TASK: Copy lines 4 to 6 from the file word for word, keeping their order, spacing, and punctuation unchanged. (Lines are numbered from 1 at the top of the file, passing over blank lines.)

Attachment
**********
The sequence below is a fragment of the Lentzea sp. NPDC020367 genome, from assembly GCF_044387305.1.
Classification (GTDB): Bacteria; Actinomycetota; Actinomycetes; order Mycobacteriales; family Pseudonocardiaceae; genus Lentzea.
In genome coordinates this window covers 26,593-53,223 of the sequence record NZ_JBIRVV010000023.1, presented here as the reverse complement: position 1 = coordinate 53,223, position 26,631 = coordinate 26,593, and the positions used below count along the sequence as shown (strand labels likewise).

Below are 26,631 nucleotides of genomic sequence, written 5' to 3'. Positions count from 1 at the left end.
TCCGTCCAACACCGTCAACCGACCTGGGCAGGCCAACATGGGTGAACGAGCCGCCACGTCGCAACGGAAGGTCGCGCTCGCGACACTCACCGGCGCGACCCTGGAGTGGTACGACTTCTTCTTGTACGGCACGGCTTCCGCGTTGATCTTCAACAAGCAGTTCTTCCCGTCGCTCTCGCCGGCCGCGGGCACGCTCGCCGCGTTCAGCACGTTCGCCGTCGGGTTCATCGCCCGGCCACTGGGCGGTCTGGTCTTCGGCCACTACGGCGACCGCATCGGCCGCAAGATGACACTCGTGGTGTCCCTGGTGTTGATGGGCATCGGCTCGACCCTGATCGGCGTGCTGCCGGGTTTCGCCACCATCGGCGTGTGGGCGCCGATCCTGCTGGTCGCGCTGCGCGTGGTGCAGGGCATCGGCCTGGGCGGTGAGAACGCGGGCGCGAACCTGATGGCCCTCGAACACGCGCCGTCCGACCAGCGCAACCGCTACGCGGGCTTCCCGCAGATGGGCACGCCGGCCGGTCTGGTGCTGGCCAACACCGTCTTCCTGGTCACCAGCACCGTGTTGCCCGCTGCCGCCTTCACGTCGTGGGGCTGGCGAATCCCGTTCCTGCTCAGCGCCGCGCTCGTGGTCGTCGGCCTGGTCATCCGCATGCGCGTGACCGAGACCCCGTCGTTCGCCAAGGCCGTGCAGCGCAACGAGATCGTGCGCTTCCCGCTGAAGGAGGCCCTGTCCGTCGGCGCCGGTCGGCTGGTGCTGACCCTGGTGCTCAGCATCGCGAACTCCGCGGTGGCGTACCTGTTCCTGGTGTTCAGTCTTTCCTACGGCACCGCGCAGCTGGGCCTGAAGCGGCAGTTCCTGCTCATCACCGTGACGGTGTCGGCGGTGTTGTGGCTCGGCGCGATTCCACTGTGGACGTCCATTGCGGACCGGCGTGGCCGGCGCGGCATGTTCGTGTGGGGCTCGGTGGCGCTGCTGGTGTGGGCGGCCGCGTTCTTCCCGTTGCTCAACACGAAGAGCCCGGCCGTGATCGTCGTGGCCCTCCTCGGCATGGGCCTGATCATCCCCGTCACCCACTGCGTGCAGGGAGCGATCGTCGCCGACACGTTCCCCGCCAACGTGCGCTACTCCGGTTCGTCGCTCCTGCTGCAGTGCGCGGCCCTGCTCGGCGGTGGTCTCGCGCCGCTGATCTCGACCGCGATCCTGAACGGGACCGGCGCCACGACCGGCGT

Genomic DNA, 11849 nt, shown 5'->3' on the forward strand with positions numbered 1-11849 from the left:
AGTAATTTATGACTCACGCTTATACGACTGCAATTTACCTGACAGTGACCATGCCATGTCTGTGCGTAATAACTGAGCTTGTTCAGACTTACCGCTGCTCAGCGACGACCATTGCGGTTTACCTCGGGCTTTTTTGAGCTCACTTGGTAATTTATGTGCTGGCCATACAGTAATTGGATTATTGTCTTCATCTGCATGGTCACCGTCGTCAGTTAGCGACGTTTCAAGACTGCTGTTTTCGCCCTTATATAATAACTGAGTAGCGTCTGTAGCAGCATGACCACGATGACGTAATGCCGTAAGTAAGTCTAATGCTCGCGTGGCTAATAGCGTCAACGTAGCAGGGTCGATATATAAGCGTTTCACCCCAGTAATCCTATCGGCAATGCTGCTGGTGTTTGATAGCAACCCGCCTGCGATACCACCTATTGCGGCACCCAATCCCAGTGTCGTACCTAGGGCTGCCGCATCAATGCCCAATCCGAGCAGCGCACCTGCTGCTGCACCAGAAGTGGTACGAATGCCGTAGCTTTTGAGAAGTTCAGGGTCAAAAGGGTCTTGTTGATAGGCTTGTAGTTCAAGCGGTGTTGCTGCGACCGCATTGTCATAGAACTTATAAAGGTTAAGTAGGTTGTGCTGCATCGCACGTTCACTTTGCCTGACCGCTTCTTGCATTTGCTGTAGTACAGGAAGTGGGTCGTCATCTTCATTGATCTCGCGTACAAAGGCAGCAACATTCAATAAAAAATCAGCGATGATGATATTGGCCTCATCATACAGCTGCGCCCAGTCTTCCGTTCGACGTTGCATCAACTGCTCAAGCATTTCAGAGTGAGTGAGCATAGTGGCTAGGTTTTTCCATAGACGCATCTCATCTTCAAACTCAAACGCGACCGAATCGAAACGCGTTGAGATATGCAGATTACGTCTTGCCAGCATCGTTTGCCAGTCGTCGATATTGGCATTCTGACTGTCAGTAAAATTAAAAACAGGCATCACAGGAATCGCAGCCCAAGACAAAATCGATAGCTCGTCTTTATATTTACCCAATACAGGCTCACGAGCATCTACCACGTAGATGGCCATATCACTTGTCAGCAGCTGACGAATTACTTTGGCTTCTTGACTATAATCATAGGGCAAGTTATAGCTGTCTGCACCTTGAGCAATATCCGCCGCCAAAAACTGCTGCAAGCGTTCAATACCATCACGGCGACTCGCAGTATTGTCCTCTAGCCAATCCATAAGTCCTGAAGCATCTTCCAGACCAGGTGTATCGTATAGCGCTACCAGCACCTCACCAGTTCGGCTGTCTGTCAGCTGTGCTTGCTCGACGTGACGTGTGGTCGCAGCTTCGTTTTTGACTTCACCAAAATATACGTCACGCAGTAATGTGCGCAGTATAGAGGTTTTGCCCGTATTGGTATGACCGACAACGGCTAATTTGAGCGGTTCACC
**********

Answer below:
Below are 26,631 nucleotides of genomic sequence, written 5' to 3'. Positions count from 1 at the left end.
TCCGTCCAACACCGTCAACCGACCTGGGCAGGCCAACATGGGTGAACGAGCCGCCACGTCGCAACGGAAGGTCGCGCTCGCGACACTCACCGGCGCGACCCTGGAGTGGTACGACTTCTTCTTGTACGGCACGGCTTCCGCGTTGATCTTCAACAAGCAGTTCTTCCCGTCGCTCTCGCCGGCCGCGGGCACGCTCGCCGCGTTCAGCACGTTCGCCGTCGGGTTCATCGCCCGGCCACTGGGCGGTCTGGTCTTCGGCCACTACGGCGACCGCATCGGCCGCAAGATGACACTCGTGGTGTCCCTGGTGTTGATGGGCATCGGCTCGACCCTGATCGGCGTGCTGCCGGGTTTCGCCACCATCGGCGTGTGGGCGCCGATCCTGCTGGTCGCGCTGCGCGTGGTGCAGGGCATCGGCCTGGGCGGTGAGAACGCGGGCGCGAACCTGATGGCCCTCGAACACGCGCCGTCCGACCAGCGCAACCGCTACGCGGGCTTCCCGCAGATGGGCACGCCGGCCGGTCTGGTGCTGGCCAACACCGTCTTCCTGGTCACCAGCACCGTGTTGCCCGCTGCCGCCTTCACGTCGTGGGGCTGGCGAATCCCGTTCCTGCTCAGCGCCGCGCTCGTGGTCGTCGGCCTGGTCATCCGCATGCGCGTGACCGAGACCCCGTCGTTCGCCAAGGCCGTGCAGCGCAACGAGATCGTGCGCTTCCCGCTGAAGGAGGCCCTGTCCGTCGGCGCCGGTCGGCTGGTGCTGACCCTGGTGCTCAGCATCGCGAACTCCGCGGTGGCGTACCTGTTCCTGGTGTTCAGTCTTTCCTACGGCACCGCGCAGCTGGGCCTGAAGCGGCAGTTCCTGCTCATCACCGTGACGGTGTCGGCGGTGTTGTGGCTCGGCGCGATTCCACTGTGGACGTCCATTGCGGACCGGCGTGGCCGGCGCGGCATGTTCGTGTGGGGCTCGGTGGCGCTGCTGGTGTGGGCGGCCGCGTTCTTCCCGTTGCTCAACACGAAGAGCCCGGCCGTGATCGTCGTGGCCCTCCTCGGCATGGGCCTGATCATCCCCGTCACCCACTGCGTGCAGGGAGCGATCGTCGCCGACACGTTCCCCGCCAACGTGCGCTACTCCGGTTCGTCGCTCCTGCTGCAGTGCGCGGCCCTGCTCGGCGGTGGTCTCGCGCCGCTGATCTCGACCGCGATCCTGAACGGGACCGGCGCCACGACCGGCGT

Genomic DNA, 11849 nt, shown 5'->3' on the forward strand with positions numbered 1-11849 from the left: